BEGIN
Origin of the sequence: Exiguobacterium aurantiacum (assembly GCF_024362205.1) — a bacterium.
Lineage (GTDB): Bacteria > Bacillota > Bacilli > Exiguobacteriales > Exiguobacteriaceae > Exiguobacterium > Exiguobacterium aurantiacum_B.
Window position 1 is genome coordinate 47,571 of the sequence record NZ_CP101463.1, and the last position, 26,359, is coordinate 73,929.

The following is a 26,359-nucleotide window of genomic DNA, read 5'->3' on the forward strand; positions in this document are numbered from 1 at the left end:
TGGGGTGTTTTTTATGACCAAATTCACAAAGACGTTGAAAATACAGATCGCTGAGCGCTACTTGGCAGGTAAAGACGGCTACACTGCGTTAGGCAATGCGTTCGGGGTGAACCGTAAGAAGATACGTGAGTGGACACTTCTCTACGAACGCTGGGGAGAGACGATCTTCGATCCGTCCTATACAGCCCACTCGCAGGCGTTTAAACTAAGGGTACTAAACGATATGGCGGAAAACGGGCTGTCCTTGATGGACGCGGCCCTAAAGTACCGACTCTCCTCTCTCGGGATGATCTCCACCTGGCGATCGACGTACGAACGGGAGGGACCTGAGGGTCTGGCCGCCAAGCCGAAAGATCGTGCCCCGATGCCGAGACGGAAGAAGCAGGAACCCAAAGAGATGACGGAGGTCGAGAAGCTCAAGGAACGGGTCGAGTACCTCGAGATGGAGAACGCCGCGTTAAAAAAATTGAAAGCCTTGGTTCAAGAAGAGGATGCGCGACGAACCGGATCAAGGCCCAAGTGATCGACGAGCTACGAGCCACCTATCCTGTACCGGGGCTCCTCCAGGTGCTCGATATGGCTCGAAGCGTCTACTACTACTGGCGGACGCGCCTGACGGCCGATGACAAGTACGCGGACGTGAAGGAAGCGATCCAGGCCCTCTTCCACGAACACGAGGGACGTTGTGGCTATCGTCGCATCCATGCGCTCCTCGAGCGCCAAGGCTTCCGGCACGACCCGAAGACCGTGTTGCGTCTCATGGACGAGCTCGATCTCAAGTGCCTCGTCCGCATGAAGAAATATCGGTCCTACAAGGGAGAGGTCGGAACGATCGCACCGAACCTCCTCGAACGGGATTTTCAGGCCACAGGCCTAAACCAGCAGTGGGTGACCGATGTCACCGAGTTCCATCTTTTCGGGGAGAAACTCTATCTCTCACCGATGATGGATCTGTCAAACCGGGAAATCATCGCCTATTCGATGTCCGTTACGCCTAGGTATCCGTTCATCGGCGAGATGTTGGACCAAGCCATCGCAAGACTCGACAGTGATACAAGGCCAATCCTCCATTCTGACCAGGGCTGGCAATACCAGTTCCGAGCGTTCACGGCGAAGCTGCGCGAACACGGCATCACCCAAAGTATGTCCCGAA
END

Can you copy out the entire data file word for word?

Origin of the sequence: Exiguobacterium aurantiacum (assembly GCF_024362205.1) — a bacterium.
Lineage (GTDB): Bacteria > Bacillota > Bacilli > Exiguobacteriales > Exiguobacteriaceae > Exiguobacterium > Exiguobacterium aurantiacum_B.
Window position 1 is genome coordinate 47,571 of the sequence record NZ_CP101463.1, and the last position, 26,359, is coordinate 73,929.

The following is a 26,359-nucleotide window of genomic DNA, read 5'->3' on the forward strand; positions in this document are numbered from 1 at the left end:
TGGGGTGTTTTTTATGACCAAATTCACAAAGACGTTGAAAATACAGATCGCTGAGCGCTACTTGGCAGGTAAAGACGGCTACACTGCGTTAGGCAATGCGTTCGGGGTGAACCGTAAGAAGATACGTGAGTGGACACTTCTCTACGAACGCTGGGGAGAGACGATCTTCGATCCGTCCTATACAGCCCACTCGCAGGCGTTTAAACTAAGGGTACTAAACGATATGGCGGAAAACGGGCTGTCCTTGATGGACGCGGCCCTAAAGTACCGACTCTCCTCTCTCGGGATGATCTCCACCTGGCGATCGACGTACGAACGGGAGGGACCTGAGGGTCTGGCCGCCAAGCCGAAAGATCGTGCCCCGATGCCGAGACGGAAGAAGCAGGAACCCAAAGAGATGACGGAGGTCGAGAAGCTCAAGGAACGGGTCGAGTACCTCGAGATGGAGAACGCCGCGTTAAAAAAATTGAAAGCCTTGGTTCAAGAAGAGGATGCGCGACGAACCGGATCAAGGCCCAAGTGATCGACGAGCTACGAGCCACCTATCCTGTACCGGGGCTCCTCCAGGTGCTCGATATGGCTCGAAGCGTCTACTACTACTGGCGGACGCGCCTGACGGCCGATGACAAGTACGCGGACGTGAAGGAAGCGATCCAGGCCCTCTTCCACGAACACGAGGGACGTTGTGGCTATCGTCGCATCCATGCGCTCCTCGAGCGCCAAGGCTTCCGGCACGACCCGAAGACCGTGTTGCGTCTCATGGACGAGCTCGATCTCAAGTGCCTCGTCCGCATGAAGAAATATCGGTCCTACAAGGGAGAGGTCGGAACGATCGCACCGAACCTCCTCGAACGGGATTTTCAGGCCACAGGCCTAAACCAGCAGTGGGTGACCGATGTCACCGAGTTCCATCTTTTCGGGGAGAAACTCTATCTCTCACCGATGATGGATCTGTCAAACCGGGAAATCATCGCCTATTCGATGTCCGTTACGCCTAGGTATCCGTTCATCGGCGAGATGTTGGACCAAGCCATCGCAAGACTCGACAGTGATACAAGGCCAATCCTCCATTCTGACCAGGGCTGGCAATACCAGTTCCGAGCGTTCACGGCGAAGCTGCGCGAACACGGCATCACCCAAAGTATGTCCCGAA